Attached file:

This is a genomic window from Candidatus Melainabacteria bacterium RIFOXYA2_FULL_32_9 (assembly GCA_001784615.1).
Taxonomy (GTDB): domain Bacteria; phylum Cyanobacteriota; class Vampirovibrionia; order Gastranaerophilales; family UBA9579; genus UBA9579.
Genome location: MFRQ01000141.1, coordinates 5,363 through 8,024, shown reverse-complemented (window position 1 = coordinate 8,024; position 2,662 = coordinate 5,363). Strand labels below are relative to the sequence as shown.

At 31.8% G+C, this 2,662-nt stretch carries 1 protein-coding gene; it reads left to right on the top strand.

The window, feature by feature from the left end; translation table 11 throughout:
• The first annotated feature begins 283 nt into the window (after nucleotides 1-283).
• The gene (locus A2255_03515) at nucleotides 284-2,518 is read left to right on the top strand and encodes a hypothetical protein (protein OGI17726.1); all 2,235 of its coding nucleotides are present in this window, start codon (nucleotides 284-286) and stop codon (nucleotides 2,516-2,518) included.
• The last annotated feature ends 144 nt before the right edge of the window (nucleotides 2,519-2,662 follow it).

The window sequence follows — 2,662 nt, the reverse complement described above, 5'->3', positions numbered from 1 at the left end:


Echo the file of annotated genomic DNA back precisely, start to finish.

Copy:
This is a genomic window from Candidatus Melainabacteria bacterium RIFOXYA2_FULL_32_9 (assembly GCA_001784615.1).
Taxonomy (GTDB): domain Bacteria; phylum Cyanobacteriota; class Vampirovibrionia; order Gastranaerophilales; family UBA9579; genus UBA9579.
Genome location: MFRQ01000141.1, coordinates 5,363 through 8,024, shown reverse-complemented (window position 1 = coordinate 8,024; position 2,662 = coordinate 5,363). Strand labels below are relative to the sequence as shown.

At 31.8% G+C, this 2,662-nt stretch carries 1 protein-coding gene; it reads left to right on the top strand.

The window, feature by feature from the left end; translation table 11 throughout:
• The first annotated feature begins 283 nt into the window (after nucleotides 1-283).
• The gene (locus A2255_03515) at nucleotides 284-2,518 is read left to right on the top strand and encodes a hypothetical protein (protein OGI17726.1); all 2,235 of its coding nucleotides are present in this window, start codon (nucleotides 284-286) and stop codon (nucleotides 2,516-2,518) included.
• The last annotated feature ends 144 nt before the right edge of the window (nucleotides 2,519-2,662 follow it).

The window sequence follows — 2,662 nt, the reverse complement described above, 5'->3', positions numbered from 1 at the left end: